Applications are invited for a fully-funded PhD student to work within the Department of Chemistry at Durham University and at the industrial sponsor G2O Water Technologies Limited (Sedgefield) on Building Resilience into Graphene Oxide based Nanofiltration Membranes. Since the emergence of graphene based materials, and the discovery of their exceptional electronic, thermal and mechanical properties a host of potential applications have been proposed and in some cases technologies demonstrated. One exciting and practical application is in water filtration, but while exceptional performance has been demonstrated on a lab scale, significant challenges remain to turn this into a viable, valuable technology for water remediation. In particular the evolution of the graphene-oxide structure in use, that is key to device performance, needs to be better understood in order to be controlled.
The aim of this project is to improve our understanding of graphene-oxide structural evolution and how to control this process. Success will enable a new generation of water filtration products with the potential for global impact in water remediation.
The project will take the form of an industrially supported studentship with the student primarily based at Durham University, whilst also working for industrial placement periods with G2O throughout the PhD. The academic supervisory team is Dr Richard Thompson (Dept of Chemistry), Prof Lian Hutchings (Chemistry) and Dr Mujeeb Chaudhry (Engineering). The industrial supervisors are Dr Kangsheng Liu and Dr David Pears. This project presents an excellent opportunity for a candidate interested in an applied research career, comprising both academic and industrial placement elements within a 3 year funded study programme.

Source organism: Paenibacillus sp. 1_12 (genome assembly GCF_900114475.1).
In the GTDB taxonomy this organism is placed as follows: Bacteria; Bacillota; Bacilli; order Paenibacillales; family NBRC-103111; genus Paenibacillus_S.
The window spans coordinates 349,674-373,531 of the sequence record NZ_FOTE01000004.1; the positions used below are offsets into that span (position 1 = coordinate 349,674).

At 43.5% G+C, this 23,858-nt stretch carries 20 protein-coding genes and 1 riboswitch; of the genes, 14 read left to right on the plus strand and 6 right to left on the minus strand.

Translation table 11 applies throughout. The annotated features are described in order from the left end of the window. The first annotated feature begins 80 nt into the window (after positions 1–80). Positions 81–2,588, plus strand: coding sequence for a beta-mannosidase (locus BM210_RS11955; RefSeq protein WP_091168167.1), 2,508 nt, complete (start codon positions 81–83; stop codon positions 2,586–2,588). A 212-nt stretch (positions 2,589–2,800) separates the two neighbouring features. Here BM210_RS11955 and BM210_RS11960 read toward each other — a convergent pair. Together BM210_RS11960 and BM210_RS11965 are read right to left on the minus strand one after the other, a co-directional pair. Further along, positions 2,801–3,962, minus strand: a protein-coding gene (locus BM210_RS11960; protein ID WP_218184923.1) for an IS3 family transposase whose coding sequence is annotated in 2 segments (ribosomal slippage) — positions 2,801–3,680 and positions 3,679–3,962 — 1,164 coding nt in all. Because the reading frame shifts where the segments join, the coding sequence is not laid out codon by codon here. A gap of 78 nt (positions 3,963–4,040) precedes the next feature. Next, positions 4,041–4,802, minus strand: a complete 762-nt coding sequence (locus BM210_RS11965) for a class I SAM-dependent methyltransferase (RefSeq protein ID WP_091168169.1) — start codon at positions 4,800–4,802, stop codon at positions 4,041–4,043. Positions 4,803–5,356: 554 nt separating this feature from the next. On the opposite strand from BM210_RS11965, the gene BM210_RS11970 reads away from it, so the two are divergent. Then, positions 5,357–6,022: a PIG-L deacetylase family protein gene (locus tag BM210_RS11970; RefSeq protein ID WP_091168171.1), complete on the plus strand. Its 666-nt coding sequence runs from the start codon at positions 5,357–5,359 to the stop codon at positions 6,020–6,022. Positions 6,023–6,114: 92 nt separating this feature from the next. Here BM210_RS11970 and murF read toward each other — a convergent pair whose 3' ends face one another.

G2O Water Technologies Ltd is at the forefront graphene oxide -enhanced filtration technologies; engineering the benefits of graphene-based filtration into existing membrane filtration technologies. The company provides innovations to provide clean safe water, to support growing global demand.
Entry requirements: The successful applicant should hold at least a 2:1 degree in chemistry or natural sciences (preferably M.Chem or M.Sci) with a strong ability in experimental materials characterisation and modification. She or he should have excellent written and oral communication skills and be able to make use of the existing scientific literature in this field to identify new opportunities as they arise. A high level of numeracy and passion for science research are essential. A good understanding of surface chemistry, scattering techniques, and spectroscopy are very desirable. Full training will be provided. It is likely that the research programme will benefit from use of national and international research facilities (ISIS, ILL, Diamond); therefore the successful candidate should be prepared to travel to participate in experiments and conferences as the project progresses.
Eligibility: This studentship is supported through the Intensive Industrial Innovation Programme, part funded by the European Regional Development Fund. (Funding is not dependent on any outcome of Brexit). The funds are available over 3 years and are available to cover tuition fees and a stipend in the form of a tax-free subsistence bursary in line with RCUK recommendations. Applicants from outside the UK/EU are not eligible for this award unless they are able to self-fund the difference between UK/EU domestic fees and international fees.
How to apply: Applicants can make initial informal enquiries to Dr Richard Thompson ([email protected]
If you meet the eligibility criteria, please make an application via the university applications page: https://www.dur.ac.uk/study/pg/apply/
Closing date for applications: 31 August 2019.